“When I go, let me go after I’m done with the book I’m reading or after that last bite of cheesecake, but before the waiter brings the bill.” – John Kraft
The latest from Smorgasbord – Variety is the Spice of Life —
Sally’s Cafe and Bookstore: New Book on the Shelves – The Genie Hunt by M.C. Tuggle.
A welcome to M.C. Tuggle to the bookstore with his latest book The Genie Hunt (Spook Hunters Book 1) published on May 8th 2017. Thank you for popping today and it would be great if you could pass on the word about Mike’s new book.. thanks Sally.
Smorgasbord features book reviews, author interviews, and music reviews. Check it out!
From Natural News:
The idea of heading out to space and traveling to the red planet is thrilling but consider this for a moment: Going to Mars significantly increases your chances of acquiring cancer. That’s what the latest study published in Scientific Reports concluded. Cancer risk for humans who go on a mission to Mars or on long-term space missions doubled because of exposure to radiation from cosmic rays. Being away from the protection of Earth’s magnetic field increased the risk of radiation because cosmic rays which contain iron and titanium atoms severely damage the cells due to very high rates of ionization.
That’s a fascinating and well-done article, so you’ll want to read the whole thing, but here’s the bottom line: There is no Planet B.
Occasionally, I’ll hear from science fiction aficionados who fancy that one day, humans will spread out across the galaxy. We must, they say, because when Earth dies, we’ll just blast off and leave this old burned-out hulk behind for new, more exciting worlds. Problem is, even if we proved Einstein wrong and developed faster-than-light travel, we can’t just pack up and leave Earth the way we can move to other states or countries.
The beautiful planet we’re on is where we originated, and where we live. We used to think people were autonomous entities, but in fact, our lives depend on Earth’s many processes. It hasn’t been that long that we’ve come to appreciate the existence and our relationship with gut flora, which help regulate our immune system, our digestion, and even the way our minds work. And look at the essential relationship we have with mitochondria, those living things with their own DNA, and without which we could not function.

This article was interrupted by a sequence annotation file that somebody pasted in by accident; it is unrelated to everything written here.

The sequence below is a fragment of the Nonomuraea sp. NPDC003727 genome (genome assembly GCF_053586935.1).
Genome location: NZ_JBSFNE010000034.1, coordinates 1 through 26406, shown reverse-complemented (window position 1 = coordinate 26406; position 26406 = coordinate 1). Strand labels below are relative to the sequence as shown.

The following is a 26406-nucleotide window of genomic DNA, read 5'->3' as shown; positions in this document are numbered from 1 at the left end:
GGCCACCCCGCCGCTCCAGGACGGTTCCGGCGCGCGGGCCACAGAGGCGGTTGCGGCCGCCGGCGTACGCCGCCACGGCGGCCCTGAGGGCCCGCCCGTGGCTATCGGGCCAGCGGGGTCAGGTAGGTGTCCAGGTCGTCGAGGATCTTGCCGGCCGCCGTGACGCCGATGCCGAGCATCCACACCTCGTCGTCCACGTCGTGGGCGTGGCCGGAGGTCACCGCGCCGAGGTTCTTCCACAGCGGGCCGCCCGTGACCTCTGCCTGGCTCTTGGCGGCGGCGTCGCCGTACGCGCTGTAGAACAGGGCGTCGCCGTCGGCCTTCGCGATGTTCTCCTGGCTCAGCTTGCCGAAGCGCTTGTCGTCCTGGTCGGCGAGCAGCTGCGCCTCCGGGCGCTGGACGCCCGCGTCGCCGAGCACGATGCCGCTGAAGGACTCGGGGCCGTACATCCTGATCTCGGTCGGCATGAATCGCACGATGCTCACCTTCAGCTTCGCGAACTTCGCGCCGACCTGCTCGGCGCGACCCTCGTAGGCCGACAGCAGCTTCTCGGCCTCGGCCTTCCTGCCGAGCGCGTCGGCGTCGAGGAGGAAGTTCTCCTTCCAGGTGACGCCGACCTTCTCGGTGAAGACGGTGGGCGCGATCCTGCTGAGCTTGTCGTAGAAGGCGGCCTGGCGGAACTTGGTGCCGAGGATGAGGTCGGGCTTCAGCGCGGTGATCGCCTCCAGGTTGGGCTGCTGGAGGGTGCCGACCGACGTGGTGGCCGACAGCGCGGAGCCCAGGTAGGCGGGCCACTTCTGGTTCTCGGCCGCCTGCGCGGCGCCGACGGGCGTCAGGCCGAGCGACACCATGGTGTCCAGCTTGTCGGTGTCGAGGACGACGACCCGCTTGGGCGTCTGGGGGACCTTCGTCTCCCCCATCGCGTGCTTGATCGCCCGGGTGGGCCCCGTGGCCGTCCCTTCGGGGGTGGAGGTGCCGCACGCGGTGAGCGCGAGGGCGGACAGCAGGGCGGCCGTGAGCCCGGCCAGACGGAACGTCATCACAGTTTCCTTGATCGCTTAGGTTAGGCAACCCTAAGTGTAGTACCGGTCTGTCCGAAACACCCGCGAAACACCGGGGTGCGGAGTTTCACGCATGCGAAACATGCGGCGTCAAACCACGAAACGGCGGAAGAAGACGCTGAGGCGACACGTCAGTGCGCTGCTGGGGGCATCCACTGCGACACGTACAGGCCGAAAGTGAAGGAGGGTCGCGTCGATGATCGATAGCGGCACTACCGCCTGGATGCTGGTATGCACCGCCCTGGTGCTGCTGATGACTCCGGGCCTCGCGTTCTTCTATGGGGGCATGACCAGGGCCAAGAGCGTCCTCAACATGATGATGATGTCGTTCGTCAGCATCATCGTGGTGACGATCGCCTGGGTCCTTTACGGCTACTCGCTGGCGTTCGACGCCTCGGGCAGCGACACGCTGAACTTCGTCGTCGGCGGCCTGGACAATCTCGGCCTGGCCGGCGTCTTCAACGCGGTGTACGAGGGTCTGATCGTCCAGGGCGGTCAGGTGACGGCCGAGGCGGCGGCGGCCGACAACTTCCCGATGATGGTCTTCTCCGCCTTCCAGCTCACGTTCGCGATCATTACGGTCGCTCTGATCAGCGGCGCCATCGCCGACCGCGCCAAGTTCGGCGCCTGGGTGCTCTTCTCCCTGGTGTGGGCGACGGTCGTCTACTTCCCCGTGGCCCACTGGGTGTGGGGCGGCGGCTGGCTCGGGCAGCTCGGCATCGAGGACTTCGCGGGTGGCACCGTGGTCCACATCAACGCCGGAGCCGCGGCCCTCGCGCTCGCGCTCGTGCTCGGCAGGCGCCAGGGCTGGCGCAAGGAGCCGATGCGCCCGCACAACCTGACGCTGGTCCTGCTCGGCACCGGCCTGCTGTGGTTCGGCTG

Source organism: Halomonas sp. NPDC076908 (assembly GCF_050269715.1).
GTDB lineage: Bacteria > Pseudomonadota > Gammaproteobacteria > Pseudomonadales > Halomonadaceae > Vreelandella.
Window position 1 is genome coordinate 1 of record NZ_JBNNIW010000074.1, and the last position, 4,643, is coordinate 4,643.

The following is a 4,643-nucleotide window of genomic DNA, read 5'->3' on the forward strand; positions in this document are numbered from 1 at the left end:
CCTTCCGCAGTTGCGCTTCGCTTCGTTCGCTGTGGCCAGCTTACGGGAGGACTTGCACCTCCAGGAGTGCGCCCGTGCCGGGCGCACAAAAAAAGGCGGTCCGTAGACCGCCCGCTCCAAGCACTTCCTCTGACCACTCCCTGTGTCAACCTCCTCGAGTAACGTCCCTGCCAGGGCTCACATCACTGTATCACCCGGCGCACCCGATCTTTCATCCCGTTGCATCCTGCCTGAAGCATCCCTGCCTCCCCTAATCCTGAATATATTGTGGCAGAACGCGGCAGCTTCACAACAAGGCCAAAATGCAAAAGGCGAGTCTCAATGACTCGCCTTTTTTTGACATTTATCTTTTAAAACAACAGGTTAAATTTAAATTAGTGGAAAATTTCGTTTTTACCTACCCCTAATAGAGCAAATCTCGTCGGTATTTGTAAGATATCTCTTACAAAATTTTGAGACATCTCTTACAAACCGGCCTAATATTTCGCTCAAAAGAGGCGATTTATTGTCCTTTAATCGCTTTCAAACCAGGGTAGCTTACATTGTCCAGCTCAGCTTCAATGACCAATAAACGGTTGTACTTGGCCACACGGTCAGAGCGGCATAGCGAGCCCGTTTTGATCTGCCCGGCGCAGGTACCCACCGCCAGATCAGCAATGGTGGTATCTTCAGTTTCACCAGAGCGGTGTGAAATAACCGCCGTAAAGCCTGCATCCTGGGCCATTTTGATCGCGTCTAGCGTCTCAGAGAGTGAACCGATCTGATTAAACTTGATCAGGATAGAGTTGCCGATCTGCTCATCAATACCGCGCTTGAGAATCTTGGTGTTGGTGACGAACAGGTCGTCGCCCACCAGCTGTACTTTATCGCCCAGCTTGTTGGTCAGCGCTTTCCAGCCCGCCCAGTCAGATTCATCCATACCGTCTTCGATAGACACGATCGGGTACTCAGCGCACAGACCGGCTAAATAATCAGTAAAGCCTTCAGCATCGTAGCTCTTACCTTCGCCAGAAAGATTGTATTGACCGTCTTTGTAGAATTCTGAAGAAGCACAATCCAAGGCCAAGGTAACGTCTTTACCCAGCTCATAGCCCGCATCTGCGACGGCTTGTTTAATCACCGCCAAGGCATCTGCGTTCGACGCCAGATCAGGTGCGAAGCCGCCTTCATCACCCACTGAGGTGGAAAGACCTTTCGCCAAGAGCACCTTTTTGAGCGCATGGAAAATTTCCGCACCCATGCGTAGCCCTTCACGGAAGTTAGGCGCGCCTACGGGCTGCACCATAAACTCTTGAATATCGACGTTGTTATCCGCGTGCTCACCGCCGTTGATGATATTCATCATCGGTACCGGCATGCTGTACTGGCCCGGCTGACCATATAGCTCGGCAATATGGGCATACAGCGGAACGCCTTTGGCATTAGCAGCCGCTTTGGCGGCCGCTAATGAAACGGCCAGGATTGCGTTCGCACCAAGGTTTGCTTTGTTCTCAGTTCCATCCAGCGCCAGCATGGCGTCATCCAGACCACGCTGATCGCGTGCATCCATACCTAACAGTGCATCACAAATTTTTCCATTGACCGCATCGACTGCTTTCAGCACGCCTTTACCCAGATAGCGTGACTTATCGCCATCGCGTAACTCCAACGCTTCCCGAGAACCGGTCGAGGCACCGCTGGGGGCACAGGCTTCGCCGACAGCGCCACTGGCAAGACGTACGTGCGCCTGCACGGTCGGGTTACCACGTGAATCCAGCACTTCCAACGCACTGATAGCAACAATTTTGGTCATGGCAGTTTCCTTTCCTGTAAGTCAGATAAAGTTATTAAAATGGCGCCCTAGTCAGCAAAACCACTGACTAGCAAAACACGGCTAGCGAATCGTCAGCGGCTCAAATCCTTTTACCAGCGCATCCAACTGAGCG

We’re not monads, those free-floating, ultimately simple entities cooked up by rationalistic philosophers. We’re humans, evolved beings with deep, deep roots in the natural world, and here is where we were meant to be.
Kate Seabury reviews The Genie Hunt in Manhattan with a twist:
The author does a great job at combining real-life scenarios with elements of fantasy. The novella reads like a combination of the television shows “Law & Order” and “Buffy the Vampire Slayer.” The writing and content made it so I never knew what to expect; with each turn of the page came a new surprise and boy, does that make for fun reading. It was not at all a “horror” book, but rather a suspenseful mystery with a healthy dose of the supernatural.
I also enjoyed how Tuggle maintains the strong friendship between Buddy and Coot, even though the events in their lives seem to keep going from bad to worse. Even though everything happening could tear them apart, their bond never breaks. They remain loyal to one another and even are able to joke around and make the best of what is surely a terrible situation. I found myself endeared by their friendship, and I was rooting for them the entire time.
This was not my first M.C. Tuggle book–I reviewed a novella of his called “Aztec Midnight” sometime last year–so I knew there was going to be more to the story than what initially met my eye, but even I was surprised at the extent of the uniqueness and creativity which flowed from the beginning of the book to the very last page. I can confidently say I have never read anything like “The Genie Hunt” before, and I am looking forward to what Tuggle comes up with next.
Check out the entire review at Manhattan with a twist.